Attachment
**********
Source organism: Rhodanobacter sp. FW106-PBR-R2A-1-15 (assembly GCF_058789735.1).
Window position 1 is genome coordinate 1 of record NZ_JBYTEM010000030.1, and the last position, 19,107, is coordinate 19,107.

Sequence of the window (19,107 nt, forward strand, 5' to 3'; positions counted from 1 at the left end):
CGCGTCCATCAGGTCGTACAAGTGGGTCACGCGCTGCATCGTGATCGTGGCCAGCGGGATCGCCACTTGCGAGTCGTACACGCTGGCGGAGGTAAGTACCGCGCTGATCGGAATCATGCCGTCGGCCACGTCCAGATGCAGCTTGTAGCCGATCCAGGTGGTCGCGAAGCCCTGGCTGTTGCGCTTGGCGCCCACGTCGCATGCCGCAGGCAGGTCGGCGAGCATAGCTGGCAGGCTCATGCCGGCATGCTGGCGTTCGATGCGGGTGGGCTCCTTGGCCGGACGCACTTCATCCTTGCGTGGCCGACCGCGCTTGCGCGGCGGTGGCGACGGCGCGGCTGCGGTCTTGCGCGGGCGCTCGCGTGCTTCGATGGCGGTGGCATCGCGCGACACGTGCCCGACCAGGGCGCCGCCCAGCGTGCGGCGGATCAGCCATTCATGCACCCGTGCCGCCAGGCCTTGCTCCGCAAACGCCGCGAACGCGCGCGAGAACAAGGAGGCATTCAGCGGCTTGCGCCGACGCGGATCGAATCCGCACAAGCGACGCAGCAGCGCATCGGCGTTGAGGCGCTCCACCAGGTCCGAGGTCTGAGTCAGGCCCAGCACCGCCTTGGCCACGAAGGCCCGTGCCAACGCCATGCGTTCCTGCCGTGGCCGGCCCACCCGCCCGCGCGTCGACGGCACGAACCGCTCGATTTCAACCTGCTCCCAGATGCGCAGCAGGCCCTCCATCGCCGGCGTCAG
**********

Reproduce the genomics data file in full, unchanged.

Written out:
Source organism: Rhodanobacter sp. FW106-PBR-R2A-1-15 (assembly GCF_058789735.1).
Window position 1 is genome coordinate 1 of record NZ_JBYTEM010000030.1, and the last position, 19,107, is coordinate 19,107.

Sequence of the window (19,107 nt, forward strand, 5' to 3'; positions counted from 1 at the left end):
CGCGTCCATCAGGTCGTACAAGTGGGTCACGCGCTGCATCGTGATCGTGGCCAGCGGGATCGCCACTTGCGAGTCGTACACGCTGGCGGAGGTAAGTACCGCGCTGATCGGAATCATGCCGTCGGCCACGTCCAGATGCAGCTTGTAGCCGATCCAGGTGGTCGCGAAGCCCTGGCTGTTGCGCTTGGCGCCCACGTCGCATGCCGCAGGCAGGTCGGCGAGCATAGCTGGCAGGCTCATGCCGGCATGCTGGCGTTCGATGCGGGTGGGCTCCTTGGCCGGACGCACTTCATCCTTGCGTGGCCGACCGCGCTTGCGCGGCGGTGGCGACGGCGCGGCTGCGGTCTTGCGCGGGCGCTCGCGTGCTTCGATGGCGGTGGCATCGCGCGACACGTGCCCGACCAGGGCGCCGCCCAGCGTGCGGCGGATCAGCCATTCATGCACCCGTGCCGCCAGGCCTTGCTCCGCAAACGCCGCGAACGCGCGCGAGAACAAGGAGGCATTCAGCGGCTTGCGCCGACGCGGATCGAATCCGCACAAGCGACGCAGCAGCGCATCGGCGTTGAGGCGCTCCACCAGGTCCGAGGTCTGAGTCAGGCCCAGCACCGCCTTGGCCACGAAGGCCCGTGCCAACGCCATGCGTTCCTGCCGTGGCCGGCCCACCCGCCCGCGCGTCGACGGCACGAACCGCTCGATTTCAACCTGCTCCCAGATGCGCAGCAGGCCCTCCATCGCCGGCGTCAG